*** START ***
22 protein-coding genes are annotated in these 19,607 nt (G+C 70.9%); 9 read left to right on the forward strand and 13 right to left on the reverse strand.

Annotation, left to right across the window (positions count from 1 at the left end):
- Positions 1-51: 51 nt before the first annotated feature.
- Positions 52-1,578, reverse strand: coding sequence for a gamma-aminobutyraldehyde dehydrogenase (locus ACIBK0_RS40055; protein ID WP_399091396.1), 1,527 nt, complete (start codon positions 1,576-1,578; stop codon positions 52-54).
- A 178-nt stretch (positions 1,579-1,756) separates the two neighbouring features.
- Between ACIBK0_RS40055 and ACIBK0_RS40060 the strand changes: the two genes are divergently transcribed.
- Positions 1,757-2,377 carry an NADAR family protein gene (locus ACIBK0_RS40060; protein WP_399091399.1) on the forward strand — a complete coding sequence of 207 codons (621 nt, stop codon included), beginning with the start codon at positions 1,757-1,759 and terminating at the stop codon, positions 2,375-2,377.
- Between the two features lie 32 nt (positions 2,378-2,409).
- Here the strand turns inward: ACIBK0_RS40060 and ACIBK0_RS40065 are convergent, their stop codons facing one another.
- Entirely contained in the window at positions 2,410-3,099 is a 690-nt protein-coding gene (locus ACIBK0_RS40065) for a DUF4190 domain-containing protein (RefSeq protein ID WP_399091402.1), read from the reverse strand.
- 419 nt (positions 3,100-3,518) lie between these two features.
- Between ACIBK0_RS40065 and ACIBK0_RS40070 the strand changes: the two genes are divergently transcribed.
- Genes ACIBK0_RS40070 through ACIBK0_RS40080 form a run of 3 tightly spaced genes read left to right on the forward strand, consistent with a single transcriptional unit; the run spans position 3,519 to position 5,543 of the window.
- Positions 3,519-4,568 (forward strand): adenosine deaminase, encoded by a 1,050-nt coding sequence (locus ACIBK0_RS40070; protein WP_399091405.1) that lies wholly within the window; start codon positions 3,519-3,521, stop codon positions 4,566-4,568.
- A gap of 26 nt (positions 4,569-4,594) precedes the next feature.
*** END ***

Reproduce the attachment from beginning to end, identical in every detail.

22 protein-coding genes are annotated in these 19,607 nt (G+C 70.9%); 9 read left to right on the forward strand and 13 right to left on the reverse strand.

Annotation, left to right across the window (positions count from 1 at the left end):
- Positions 1-51: 51 nt before the first annotated feature.
- Positions 52-1,578, reverse strand: coding sequence for a gamma-aminobutyraldehyde dehydrogenase (locus ACIBK0_RS40055; protein ID WP_399091396.1), 1,527 nt, complete (start codon positions 1,576-1,578; stop codon positions 52-54).
- A 178-nt stretch (positions 1,579-1,756) separates the two neighbouring features.
- Between ACIBK0_RS40055 and ACIBK0_RS40060 the strand changes: the two genes are divergently transcribed.
- Positions 1,757-2,377 carry an NADAR family protein gene (locus ACIBK0_RS40060; protein WP_399091399.1) on the forward strand — a complete coding sequence of 207 codons (621 nt, stop codon included), beginning with the start codon at positions 1,757-1,759 and terminating at the stop codon, positions 2,375-2,377.
- Between the two features lie 32 nt (positions 2,378-2,409).
- Here the strand turns inward: ACIBK0_RS40060 and ACIBK0_RS40065 are convergent, their stop codons facing one another.
- Entirely contained in the window at positions 2,410-3,099 is a 690-nt protein-coding gene (locus ACIBK0_RS40065) for a DUF4190 domain-containing protein (RefSeq protein ID WP_399091402.1), read from the reverse strand.
- 419 nt (positions 3,100-3,518) lie between these two features.
- Between ACIBK0_RS40065 and ACIBK0_RS40070 the strand changes: the two genes are divergently transcribed.
- Genes ACIBK0_RS40070 through ACIBK0_RS40080 form a run of 3 tightly spaced genes read left to right on the forward strand, consistent with a single transcriptional unit; the run spans position 3,519 to position 5,543 of the window.
- Positions 3,519-4,568 (forward strand): adenosine deaminase, encoded by a 1,050-nt coding sequence (locus ACIBK0_RS40070; protein WP_399091405.1) that lies wholly within the window; start codon positions 3,519-3,521, stop codon positions 4,566-4,568.
- A gap of 26 nt (positions 4,569-4,594) precedes the next feature.